Drag show performances where children are allowed to attend could soon become criminalized in Tennessee.
Under SB 0003 sponsored by state Senate Majority Leader Jack Johnson, anyone who “engages in an adult cabaret performance on public property or in a location where the adult cabaret performance could be viewed by a person who is not an adult” could be charged with a felony.
If passed, SB 0003 would require any private establishment hosting a show involving drag performers to require patrons to show ID proving they are 18 years old or older before being admitted to the event, according to The Tennessean.
The measure would make any first offense a misdemeanor, while a second or subsequent offense would be a felony punishable by up to six years in prison.
Announcing the legislation on Facebook, Johnson wrote that the bill’s language is similar to current state law which “prohibits strip clubs from admitting children.”
The proposal is expected to be taken up in January, when the 113th Tennessee General Assembly convenes its legislative session.
If passed, the legislation would take effect in July 2023.
Lawmakers in Tennessee have shown a willingness to push back against so-called “family friendly” drag shows, including the Jackson Pride drag show that was scheduled for September in the city of Jackson.
After several weeks of controversy, event organizers met with local lawmakers and eventually agreed to move the event indoors and limit participants to ages 18 and older.
Last month, Conservative Christians of Tennessee highlighted what it described as the “troubling” proliferation of drag shows allowing minors to attend and pointed to another drag event in Chattanooga, where a child reportedly touched the groin of what some initially said was a man dressed as a woman.
The performer was later identified as a biological woman who performs as a princess at parties.
Shawn Graham, director of Conservative Christians of Tennessee, told The Christian Post he believes SB 0003 is in line with the will of most Tennesseans who “do not want this type of sexualized behavior in front of their children.”
“Every time these events come rolling into a new town, we hear that people do not want these outsiders pushing this debauchery and these extremely wicked agendas in their neighborhood,” said Graham.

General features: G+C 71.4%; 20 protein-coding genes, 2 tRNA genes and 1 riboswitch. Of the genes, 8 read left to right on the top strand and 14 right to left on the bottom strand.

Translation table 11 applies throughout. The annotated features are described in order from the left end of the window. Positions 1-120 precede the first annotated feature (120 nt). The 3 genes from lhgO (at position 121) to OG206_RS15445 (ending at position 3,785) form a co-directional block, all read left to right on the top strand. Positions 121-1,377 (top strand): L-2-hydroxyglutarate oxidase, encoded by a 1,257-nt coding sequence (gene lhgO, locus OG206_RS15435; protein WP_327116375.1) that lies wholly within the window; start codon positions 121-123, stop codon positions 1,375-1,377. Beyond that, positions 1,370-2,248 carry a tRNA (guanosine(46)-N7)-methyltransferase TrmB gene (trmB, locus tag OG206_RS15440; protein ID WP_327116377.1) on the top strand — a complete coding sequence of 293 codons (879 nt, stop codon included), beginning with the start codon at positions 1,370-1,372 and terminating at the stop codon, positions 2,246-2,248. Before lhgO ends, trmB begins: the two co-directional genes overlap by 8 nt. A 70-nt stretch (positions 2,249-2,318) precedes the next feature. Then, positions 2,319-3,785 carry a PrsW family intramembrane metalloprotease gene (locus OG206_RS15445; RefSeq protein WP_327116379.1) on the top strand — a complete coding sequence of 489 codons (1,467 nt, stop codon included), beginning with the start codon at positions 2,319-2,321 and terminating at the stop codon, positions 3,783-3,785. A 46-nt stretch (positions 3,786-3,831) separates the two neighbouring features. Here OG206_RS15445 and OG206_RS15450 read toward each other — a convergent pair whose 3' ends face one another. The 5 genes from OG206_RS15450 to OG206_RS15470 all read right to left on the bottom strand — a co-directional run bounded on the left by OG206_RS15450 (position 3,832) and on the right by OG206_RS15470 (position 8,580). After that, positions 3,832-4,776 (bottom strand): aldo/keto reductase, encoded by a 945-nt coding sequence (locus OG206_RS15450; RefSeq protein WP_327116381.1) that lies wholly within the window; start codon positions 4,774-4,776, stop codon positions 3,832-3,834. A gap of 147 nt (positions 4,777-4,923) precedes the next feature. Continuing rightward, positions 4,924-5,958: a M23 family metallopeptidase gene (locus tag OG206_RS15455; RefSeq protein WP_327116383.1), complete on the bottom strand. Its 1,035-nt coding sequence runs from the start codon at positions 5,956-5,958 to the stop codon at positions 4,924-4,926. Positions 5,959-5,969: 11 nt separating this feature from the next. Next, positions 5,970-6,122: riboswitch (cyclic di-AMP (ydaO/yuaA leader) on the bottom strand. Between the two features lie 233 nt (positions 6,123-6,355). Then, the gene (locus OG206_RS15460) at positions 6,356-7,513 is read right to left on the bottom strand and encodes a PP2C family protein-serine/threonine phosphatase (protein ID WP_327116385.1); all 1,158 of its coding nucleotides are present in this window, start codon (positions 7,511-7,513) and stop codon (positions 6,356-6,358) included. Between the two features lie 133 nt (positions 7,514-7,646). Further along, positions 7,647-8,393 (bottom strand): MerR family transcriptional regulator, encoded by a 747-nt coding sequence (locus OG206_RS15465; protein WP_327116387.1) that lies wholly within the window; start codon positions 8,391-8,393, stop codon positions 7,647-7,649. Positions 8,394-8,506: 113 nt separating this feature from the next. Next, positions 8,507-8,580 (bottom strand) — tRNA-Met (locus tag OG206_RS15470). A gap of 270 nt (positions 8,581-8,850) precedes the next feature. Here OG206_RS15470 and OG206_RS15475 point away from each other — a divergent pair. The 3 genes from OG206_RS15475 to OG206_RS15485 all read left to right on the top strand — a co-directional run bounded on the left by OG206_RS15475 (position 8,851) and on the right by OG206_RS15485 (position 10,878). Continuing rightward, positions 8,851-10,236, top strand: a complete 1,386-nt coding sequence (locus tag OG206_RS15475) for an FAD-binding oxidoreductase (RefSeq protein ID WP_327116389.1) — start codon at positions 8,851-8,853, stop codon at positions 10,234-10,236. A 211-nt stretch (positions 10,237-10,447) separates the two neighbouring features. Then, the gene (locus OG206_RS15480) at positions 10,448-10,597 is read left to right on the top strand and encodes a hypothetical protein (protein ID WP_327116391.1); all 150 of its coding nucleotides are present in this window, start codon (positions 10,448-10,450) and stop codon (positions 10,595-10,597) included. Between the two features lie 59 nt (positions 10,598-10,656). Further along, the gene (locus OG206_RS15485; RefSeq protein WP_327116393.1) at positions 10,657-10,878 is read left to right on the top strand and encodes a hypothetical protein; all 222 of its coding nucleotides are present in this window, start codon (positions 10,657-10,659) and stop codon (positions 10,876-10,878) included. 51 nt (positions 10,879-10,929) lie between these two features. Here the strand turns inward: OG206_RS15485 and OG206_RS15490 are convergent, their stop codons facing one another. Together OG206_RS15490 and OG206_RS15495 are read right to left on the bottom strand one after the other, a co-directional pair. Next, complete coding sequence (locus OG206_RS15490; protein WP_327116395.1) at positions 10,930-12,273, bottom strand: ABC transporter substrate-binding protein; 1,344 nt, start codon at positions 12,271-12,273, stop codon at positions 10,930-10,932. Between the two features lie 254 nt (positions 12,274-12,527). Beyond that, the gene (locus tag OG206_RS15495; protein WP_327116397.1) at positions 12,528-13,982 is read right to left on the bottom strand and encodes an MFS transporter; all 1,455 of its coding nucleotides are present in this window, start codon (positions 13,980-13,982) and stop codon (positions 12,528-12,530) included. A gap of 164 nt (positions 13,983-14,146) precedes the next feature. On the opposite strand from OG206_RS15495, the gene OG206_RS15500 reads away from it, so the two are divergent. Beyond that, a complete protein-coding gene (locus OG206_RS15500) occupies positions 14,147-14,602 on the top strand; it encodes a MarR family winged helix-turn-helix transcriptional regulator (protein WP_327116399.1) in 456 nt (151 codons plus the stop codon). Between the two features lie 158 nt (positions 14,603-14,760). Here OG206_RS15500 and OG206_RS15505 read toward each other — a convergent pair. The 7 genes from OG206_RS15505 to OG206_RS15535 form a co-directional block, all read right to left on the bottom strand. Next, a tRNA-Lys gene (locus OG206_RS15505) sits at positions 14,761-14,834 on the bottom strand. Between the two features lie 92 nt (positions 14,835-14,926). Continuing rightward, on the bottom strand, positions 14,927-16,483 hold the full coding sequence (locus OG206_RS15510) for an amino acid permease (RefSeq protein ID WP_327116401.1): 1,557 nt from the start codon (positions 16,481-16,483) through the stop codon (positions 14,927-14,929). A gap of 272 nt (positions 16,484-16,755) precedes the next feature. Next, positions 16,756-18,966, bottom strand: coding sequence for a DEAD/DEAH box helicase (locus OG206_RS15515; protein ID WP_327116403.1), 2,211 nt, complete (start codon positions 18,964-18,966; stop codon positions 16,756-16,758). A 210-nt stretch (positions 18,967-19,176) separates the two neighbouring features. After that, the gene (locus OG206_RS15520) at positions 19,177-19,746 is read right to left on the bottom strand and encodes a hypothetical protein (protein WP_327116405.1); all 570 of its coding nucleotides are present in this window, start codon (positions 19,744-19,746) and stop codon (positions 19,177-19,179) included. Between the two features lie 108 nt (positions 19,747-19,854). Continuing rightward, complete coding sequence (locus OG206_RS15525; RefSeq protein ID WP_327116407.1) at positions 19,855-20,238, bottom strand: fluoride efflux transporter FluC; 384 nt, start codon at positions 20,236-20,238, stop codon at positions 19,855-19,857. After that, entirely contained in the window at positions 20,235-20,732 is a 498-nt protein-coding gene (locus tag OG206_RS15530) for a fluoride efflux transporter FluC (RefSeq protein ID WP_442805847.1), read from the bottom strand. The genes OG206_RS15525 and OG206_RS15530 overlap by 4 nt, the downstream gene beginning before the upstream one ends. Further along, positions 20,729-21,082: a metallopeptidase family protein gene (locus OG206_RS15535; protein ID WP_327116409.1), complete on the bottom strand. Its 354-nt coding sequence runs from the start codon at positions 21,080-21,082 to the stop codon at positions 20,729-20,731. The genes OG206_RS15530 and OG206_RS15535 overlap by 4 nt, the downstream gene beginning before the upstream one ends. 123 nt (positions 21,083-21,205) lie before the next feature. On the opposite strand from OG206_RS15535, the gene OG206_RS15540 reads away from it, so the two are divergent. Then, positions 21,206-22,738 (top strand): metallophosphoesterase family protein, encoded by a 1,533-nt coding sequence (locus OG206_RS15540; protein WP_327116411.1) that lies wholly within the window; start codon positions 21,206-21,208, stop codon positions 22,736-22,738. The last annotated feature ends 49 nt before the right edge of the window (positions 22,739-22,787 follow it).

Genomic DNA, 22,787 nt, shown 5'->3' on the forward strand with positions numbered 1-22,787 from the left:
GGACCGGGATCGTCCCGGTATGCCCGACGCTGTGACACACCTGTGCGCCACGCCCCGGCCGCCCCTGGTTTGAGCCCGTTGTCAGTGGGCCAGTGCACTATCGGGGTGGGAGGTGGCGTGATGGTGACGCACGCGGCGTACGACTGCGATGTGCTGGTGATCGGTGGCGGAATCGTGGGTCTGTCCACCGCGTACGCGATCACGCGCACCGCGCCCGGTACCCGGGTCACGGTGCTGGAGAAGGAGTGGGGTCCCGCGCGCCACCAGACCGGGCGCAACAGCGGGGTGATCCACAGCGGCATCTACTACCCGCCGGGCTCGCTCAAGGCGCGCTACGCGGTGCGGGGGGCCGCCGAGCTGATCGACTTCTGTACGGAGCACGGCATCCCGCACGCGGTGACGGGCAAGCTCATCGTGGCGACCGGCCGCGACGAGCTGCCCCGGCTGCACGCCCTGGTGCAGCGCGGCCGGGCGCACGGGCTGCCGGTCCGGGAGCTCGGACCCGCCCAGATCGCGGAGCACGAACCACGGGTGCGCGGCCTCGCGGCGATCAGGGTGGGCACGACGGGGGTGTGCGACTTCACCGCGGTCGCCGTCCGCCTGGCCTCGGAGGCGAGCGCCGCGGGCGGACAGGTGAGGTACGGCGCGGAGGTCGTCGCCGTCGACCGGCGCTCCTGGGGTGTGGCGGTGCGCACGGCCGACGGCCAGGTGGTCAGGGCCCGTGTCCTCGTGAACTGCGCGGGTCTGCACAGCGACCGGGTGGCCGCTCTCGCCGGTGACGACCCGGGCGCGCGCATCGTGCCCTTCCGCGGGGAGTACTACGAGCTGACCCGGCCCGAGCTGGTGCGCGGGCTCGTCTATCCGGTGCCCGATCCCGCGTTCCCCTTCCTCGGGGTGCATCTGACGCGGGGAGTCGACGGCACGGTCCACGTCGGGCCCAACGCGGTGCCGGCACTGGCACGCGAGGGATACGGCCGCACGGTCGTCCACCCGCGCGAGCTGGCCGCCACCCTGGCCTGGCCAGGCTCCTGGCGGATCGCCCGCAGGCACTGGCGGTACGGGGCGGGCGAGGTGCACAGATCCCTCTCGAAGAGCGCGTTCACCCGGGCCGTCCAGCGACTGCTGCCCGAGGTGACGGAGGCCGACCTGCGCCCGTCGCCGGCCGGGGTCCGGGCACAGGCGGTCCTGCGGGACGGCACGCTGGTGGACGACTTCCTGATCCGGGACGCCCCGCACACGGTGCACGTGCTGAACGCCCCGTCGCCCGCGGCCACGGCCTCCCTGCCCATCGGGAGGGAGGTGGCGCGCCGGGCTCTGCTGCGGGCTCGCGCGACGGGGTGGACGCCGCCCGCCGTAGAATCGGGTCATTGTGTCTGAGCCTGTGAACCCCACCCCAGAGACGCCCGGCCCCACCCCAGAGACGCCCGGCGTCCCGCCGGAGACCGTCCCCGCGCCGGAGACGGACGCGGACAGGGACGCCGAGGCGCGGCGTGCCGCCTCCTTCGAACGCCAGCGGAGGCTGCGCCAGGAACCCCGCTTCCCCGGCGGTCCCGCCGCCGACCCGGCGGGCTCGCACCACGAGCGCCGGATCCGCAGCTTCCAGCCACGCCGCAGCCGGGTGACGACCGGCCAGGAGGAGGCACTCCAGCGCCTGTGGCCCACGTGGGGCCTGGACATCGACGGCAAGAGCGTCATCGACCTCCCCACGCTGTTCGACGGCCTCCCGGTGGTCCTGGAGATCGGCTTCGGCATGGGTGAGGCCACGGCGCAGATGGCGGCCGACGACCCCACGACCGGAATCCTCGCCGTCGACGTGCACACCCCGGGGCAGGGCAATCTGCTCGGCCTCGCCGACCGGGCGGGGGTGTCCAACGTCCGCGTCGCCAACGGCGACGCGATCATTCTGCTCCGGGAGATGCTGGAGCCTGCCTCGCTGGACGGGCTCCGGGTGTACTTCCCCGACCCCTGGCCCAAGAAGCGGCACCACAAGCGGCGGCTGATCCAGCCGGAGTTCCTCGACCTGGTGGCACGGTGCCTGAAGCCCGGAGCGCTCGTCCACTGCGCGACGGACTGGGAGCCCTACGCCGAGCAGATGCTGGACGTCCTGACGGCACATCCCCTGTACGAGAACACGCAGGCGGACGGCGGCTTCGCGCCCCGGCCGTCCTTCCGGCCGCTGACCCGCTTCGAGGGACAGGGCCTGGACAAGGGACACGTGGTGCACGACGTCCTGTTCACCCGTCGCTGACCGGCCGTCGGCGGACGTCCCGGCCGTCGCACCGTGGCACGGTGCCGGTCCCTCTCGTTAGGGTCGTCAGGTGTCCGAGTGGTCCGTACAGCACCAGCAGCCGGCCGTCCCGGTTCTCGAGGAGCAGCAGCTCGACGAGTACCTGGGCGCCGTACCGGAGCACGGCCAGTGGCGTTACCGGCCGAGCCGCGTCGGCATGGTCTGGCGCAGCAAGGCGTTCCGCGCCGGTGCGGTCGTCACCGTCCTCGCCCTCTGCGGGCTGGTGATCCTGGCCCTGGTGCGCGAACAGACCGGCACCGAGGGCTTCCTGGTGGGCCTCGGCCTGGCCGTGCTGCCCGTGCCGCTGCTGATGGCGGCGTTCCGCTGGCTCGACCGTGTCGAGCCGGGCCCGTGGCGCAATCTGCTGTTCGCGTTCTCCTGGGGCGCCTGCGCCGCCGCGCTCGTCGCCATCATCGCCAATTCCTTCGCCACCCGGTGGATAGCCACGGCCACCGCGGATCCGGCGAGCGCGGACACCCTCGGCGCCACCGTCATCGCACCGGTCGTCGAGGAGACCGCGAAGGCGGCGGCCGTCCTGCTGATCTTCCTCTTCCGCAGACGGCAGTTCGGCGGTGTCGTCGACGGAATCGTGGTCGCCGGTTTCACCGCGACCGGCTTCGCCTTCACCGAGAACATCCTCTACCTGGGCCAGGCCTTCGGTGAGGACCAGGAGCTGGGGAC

“In order to enforce decency and protect communities, SB 0003 would add the clarity that existing cabaret laws lack.”
Graham also voiced concern for a potentially violent response from “radical activists” if the legislation is passed.
“We are watching carefully to see if they react in similar fashion to how they did when Roe v. Wade was overturned,” he said. “The hateful rhetoric and dozens of incidents of vandalism and arson have unfortunately become the normal reaction for the enemies of God’s truth.”
Graham said Christians should not only be praying for continued courage on behalf of Tennessee’s lawmakers, but also for boldness to speak out against such events.
“We know there are many people in Tennessee who are afraid they will suffer job loss or other marginalization if they speak out against the very powerful 'Alphabet army,'” he said.
“We hope that every legislative victory strengthens the people of God to boldly speak for truth even in the face of oppression.”
In September, Tennessee Tech University faced criticism over an on-campus drag show that allegedly mocked Christianity and exposed children to explicit activity.
The school’s president subsequently canceled two similar upcoming shows, saying he was “disturbed and dismayed."
The response came after a video posted to social media showed a drag performer dancing suggestively to the song “Take Me to Church” by Irish singer-songwriter Hozier and making the sign of the cross.
The drag show, which was held at the on-campus Backdoor Playhouse in August and sponsored by the group Upper Cumberland Pride, “had little kids handing cash to the drag queen who was performing a dance clearly meant to mock Christians,” anti-human-trafficking advocate Landon Starbuck said on Twitter.
“Every parent who pays to send their kids to @tennesseetech deserves to know that this is what they’re allowing on campus,” she added.
Ian M. Giatti is a reporter for The Christian Post. He can be reached at: firstname.lastname@example.org.